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Banking crisis: What it means for interest rates

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Is this a passing squall in the banking market or something more serious?

This is what will determine the impact on central bank interest rates – and thus on the borrowing costs facing mortgage holders, businesses and others.

If markets settle down over the next week or so, then central banks are likely to keep on the path of pushing interest rates higher to try to control inflation.

But there is no guarantee that calm will return as investors are now nervous about whether other problems remain hidden in the banking world and, for now, will shoot first and ask questions later in terms of how they trade.


This is all now about confidence. The European Central Bank (ECB) pushed ahead to increase its key interest rate last week by half a point as it wants to keep bearing down on inflation. But its governing council will also have realised that if it did not go ahead, then investors would reckon it was worried.

Despite ECB president Christine Lagarde saying after last week’s meeting that the ECB would not provide guidance about future interest rates moves – giving it some room for manoeuvre – more hawkish members of the governing council were out in weekend interviews warning that interest rates would continue their upward path.

The financial markets, however, are uncertain. The ECB’s deposit rate – the rate it pays banks who deposit overnight money with it – is now 3 per cent. Earlier this month, before the first banking tremors emerged from the US, investors expected this to rise to 4 per cent by the autumn.

Now markets anticipate only a small increase from the current 3 per cent level – in other words they are currently pricing in the possibility of at most one more quarter-point interest rate rise. We should note that these forward prices swing around a lot and should only be taken as rough indicators.

As well as the change in ECB rate expectations, investors will be closely watching what the US Federal Reserve board, its central bank, does at its meeting this week which ends on Wednesday.

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A couple of weeks ago, markets had expected another half-point rise in US rates to be announced – now they feel that even a quarter-point rise is a 50:50 bet.

Many market analysts argue that European banks are generally solid, with strong capital ratios under regulation tightened up after the financial crash. Irish banks, in particular, have high levels of sticky consumer deposits – which rose sharply after Covid-19 – and do not have high levels of exposure to riskier lending areas such as commercial property.

That said, their share prices have been hit by the crisis and funding markets may be more difficult after the decision to wipe out some bondholders in Credit Suisse, a move which euro zone regulators were quick to say would not apply in the same way in its territory.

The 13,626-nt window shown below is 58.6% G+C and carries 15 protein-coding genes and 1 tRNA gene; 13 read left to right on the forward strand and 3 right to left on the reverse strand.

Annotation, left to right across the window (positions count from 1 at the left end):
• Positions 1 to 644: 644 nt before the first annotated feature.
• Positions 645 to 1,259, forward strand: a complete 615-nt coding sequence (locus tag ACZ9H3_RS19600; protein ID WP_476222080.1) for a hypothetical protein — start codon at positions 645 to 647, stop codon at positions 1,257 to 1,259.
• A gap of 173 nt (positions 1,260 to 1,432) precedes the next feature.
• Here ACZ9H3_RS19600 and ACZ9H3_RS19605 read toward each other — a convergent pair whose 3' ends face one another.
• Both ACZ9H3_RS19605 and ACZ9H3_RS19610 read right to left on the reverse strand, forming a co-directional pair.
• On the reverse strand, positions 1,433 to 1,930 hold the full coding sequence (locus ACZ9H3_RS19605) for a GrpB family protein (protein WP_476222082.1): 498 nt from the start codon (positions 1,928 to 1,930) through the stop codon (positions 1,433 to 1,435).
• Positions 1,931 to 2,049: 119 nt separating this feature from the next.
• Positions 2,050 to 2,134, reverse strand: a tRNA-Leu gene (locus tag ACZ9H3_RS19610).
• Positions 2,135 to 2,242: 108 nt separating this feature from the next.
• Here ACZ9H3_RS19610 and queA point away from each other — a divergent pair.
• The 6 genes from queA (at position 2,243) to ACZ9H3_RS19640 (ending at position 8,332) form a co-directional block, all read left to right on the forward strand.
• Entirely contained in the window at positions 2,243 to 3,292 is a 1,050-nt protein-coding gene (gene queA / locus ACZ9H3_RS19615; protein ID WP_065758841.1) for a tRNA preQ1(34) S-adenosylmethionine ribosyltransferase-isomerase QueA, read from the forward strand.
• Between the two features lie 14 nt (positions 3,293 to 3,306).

So we will have to see how this pans out. “Banking is a confidence game,” as Goodbody Stockbrokers chief economist Dermot O’Leary pointed out in a note to the brokers clients on Monday. “Although it feels like 2008, the capital levels and the regulatory framework in the euro area in particular is in a vastly different place.”

He says that if the crisis passes relatively quickly, attention of central banks must then turn back to addressing the inflation problem.

If this happens and the market situation calms, expectations of future ECB interest rates could switch quickly, pointing again to future more significant increases.

Economist Megan Greene, senior fellow at the Harvard Kennedy Business Scholl, agrees that interest rates will continue to head upwards, given the pressure on inflation. She expects a quarter-point rise from the Fed this week and another ECB hike in May. Beyond that, however, the crisis may mean that ECB rates top up at a lower rate than had been expected. And markets are now pricing in the first cut in US interest rates later this year.

The ECB has some time before its next meeting to see how this plays out. It will try to walk the line in its public comments between fighting inflation and keeping the financial system sound. The ECB and its regulatory arm have to look both ways at once – saying that European banks are sound, but at the same time that they have all the firepower they need to step in if something goes wrong. They will argue that they have different tools which can allow both the objective of meeting inflation and keeping the financial system safe to be achieved at the same time. Whether this is the case depends on the extent of market pressures. And if higher interest rates start to lead to slower growth on both sides of the Atlantic, this in turn could create pressure for banks as bad debt levels rise.

For now it is clear that central banks want to keep increasing interest rates - and will probably try - but it remains to be seen how much further they can go without setting off more alarm bells. Investors are now alert, searching out where vulnerabilities may lie in the financial system. An interesting few weeks lie ahead with big implications for Irish borrowers.